Risk of hand and forearm conditions due to vibrating hand-held tools exposure: a retrospective cohort study from Sweden

BMJ Open. 2024 Jun 18;14(6):e080777. doi: 10.1136/bmjopen-2023-080777.

Abstract

Objectives: The occurrence of hand and forearm disorders related to vibration exposure, adjusted for relevant background factors, is scarcely reported. We analysed the prevalence of such conditions in a large population cohort, stratified by sex, and associations with exposure to vibrating hand-held tools.

Design: This is a retrospective cohort study.

Setting: Individuals in the Malmö Diet and Cancer Study cohort (MDCS; inclusion 1991-1996; followed until 2018) were asked, 'does your work involve working with vibrating hand-held tools?' (response: 'not at all', 'some' and 'much'). Data were cross-linked with national registers to identify treatment for carpal tunnel syndrome (CTS), ulnar nerve entrapment (UNE), Dupuytren's disease, trigger finger or first carpometacarpal joint (CMC-1) osteoarthritis (OA). Cox regression models, unadjusted and adjusted (age, sex, prevalent diabetes, smoking, hypertension and alcohol consumption), were performed to analyse the effects of reported vibration exposure.

Participants: Individuals in the MDCS who had answered the questionnaire on vibration exposure (14 342 out of the originally 30 446 individuals in MDCS) were included in the study.

Results: In total, 12 220/14 342 individuals (76%) reported 'no' exposure, 1392/14 342 (9%) 'some' and 730/14 342 (5%) 'much' exposure to vibrating hand-held tools. In men, 'much' exposure was independently associated with CTS (HR 1.71 (95% CI 1.11 to 2.62)) and UNE (HR 2.42 (95% CI 1.15 to 5.07)). 'Some' exposure was independently associated with UNE in men (HR 2.10 (95% CI 1.12 to 3.95)). 'Much' exposure was independently associated with trigger finger in women (HR 2.73 (95% CI 1.49 to 4.99)). We found no effect of vibration exposure on Dupuytren's disease or CMC-1 OA. 'Much' vibration exposure predicted any hand and forearm diagnosis in men (HR 1.44 (95% CI 1.08 to 1.80)), but not in women.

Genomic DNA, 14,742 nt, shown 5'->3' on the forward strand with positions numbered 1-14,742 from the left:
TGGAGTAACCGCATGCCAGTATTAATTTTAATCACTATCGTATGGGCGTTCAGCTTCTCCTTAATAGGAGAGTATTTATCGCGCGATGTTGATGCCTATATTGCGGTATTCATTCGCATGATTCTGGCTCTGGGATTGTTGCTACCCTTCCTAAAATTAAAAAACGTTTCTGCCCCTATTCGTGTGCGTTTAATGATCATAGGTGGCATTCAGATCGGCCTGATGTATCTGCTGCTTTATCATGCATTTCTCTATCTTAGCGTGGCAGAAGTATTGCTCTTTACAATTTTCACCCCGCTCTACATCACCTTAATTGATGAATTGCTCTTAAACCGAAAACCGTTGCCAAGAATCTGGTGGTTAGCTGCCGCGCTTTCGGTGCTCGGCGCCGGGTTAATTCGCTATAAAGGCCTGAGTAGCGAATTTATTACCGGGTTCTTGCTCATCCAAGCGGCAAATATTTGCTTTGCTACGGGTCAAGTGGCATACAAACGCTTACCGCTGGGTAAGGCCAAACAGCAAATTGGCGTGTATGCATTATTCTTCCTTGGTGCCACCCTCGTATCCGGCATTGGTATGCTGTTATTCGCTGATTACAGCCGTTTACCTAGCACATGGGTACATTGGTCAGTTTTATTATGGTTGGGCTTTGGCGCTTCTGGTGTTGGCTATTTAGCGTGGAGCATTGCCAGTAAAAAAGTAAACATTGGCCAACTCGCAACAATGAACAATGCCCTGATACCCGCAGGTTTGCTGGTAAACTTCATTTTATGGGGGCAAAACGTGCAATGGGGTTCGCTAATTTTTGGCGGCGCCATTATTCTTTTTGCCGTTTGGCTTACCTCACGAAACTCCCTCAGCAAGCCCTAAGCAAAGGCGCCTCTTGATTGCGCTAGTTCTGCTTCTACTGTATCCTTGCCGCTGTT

Conclusions: Vibration exposure by hand-held tools increases the risk of developing CTS and UNE and any common hand and forearm conditions in men, whereas women only risk trigger finger and CMC-1 OA. Adjustment for relevant confounders in vibration exposure is crucial.

Keywords: aged; general diabetes; hand & wrist; hypertension; musculoskeletal disorders.

MeSH terms

  • Adult
  • Aged
  • Carpal Tunnel Syndrome* / epidemiology
  • Carpal Tunnel Syndrome* / etiology
  • Dupuytren Contracture / epidemiology
  • Female
  • Hand
  • Humans
  • Male
  • Middle Aged
  • Occupational Diseases / epidemiology
  • Occupational Diseases / etiology
  • Occupational Exposure* / adverse effects
  • Prevalence
  • Proportional Hazards Models
  • Retrospective Studies
  • Risk Factors
  • Sweden / epidemiology
  • Trigger Finger Disorder / epidemiology
  • Ulnar Nerve Compression Syndromes / epidemiology
  • Ulnar Nerve Compression Syndromes / etiology
  • Vibration* / adverse effects